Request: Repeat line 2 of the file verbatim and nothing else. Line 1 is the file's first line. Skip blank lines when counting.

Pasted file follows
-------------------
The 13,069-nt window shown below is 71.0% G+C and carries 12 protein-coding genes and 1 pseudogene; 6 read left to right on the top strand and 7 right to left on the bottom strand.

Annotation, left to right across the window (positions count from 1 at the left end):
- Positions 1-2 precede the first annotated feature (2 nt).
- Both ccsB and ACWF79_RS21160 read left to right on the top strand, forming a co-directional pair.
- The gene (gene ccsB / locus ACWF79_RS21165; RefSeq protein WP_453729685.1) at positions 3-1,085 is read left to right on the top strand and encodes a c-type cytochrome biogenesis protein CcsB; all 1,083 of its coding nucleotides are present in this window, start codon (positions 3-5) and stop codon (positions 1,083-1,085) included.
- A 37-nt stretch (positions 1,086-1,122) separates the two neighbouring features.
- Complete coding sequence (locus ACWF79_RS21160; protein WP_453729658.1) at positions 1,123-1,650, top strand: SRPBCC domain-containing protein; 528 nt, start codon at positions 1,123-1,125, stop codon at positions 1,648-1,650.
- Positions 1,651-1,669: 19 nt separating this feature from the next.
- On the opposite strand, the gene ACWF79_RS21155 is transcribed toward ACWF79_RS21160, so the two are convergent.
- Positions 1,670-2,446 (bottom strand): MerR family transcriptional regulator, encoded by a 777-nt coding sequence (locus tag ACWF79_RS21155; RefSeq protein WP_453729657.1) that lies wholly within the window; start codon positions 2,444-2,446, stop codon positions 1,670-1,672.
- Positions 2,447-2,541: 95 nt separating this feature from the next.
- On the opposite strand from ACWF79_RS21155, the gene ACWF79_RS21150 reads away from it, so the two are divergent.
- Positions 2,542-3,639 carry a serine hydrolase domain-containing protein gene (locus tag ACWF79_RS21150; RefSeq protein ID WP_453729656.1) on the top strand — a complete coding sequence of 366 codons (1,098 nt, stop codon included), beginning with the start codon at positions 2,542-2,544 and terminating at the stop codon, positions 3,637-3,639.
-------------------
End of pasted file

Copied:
Annotation, left to right across the window (positions count from 1 at the left end):